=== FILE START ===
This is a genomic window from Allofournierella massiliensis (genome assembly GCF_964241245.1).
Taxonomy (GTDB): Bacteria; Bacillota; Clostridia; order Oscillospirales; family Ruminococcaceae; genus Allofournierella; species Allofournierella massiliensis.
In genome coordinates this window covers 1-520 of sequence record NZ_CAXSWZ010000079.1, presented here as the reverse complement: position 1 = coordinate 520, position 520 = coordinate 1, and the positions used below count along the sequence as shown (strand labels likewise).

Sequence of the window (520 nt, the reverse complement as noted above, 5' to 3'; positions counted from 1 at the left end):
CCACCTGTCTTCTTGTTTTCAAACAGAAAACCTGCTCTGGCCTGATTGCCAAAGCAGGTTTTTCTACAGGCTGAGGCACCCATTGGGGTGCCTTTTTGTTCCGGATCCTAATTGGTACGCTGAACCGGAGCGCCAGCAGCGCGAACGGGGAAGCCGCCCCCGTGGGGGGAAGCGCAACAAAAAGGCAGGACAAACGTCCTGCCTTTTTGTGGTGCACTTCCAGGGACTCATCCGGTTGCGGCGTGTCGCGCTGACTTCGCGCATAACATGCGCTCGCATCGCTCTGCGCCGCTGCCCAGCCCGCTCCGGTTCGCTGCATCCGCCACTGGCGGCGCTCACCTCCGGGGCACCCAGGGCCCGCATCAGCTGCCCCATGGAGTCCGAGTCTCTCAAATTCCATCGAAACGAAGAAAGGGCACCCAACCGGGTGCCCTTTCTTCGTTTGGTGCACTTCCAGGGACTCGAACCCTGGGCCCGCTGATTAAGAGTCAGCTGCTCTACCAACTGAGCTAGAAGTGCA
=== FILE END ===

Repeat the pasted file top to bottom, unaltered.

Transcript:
This is a genomic window from Allofournierella massiliensis (genome assembly GCF_964241245.1).
Taxonomy (GTDB): Bacteria; Bacillota; Clostridia; order Oscillospirales; family Ruminococcaceae; genus Allofournierella; species Allofournierella massiliensis.
In genome coordinates this window covers 1-520 of sequence record NZ_CAXSWZ010000079.1, presented here as the reverse complement: position 1 = coordinate 520, position 520 = coordinate 1, and the positions used below count along the sequence as shown (strand labels likewise).

Sequence of the window (520 nt, the reverse complement as noted above, 5' to 3'; positions counted from 1 at the left end):
CCACCTGTCTTCTTGTTTTCAAACAGAAAACCTGCTCTGGCCTGATTGCCAAAGCAGGTTTTTCTACAGGCTGAGGCACCCATTGGGGTGCCTTTTTGTTCCGGATCCTAATTGGTACGCTGAACCGGAGCGCCAGCAGCGCGAACGGGGAAGCCGCCCCCGTGGGGGGAAGCGCAACAAAAAGGCAGGACAAACGTCCTGCCTTTTTGTGGTGCACTTCCAGGGACTCATCCGGTTGCGGCGTGTCGCGCTGACTTCGCGCATAACATGCGCTCGCATCGCTCTGCGCCGCTGCCCAGCCCGCTCCGGTTCGCTGCATCCGCCACTGGCGGCGCTCACCTCCGGGGCACCCAGGGCCCGCATCAGCTGCCCCATGGAGTCCGAGTCTCTCAAATTCCATCGAAACGAAGAAAGGGCACCCAACCGGGTGCCCTTTCTTCGTTTGGTGCACTTCCAGGGACTCGAACCCTGGGCCCGCTGATTAAGAGTCAGCTGCTCTACCAACTGAGCTAGAAGTGCA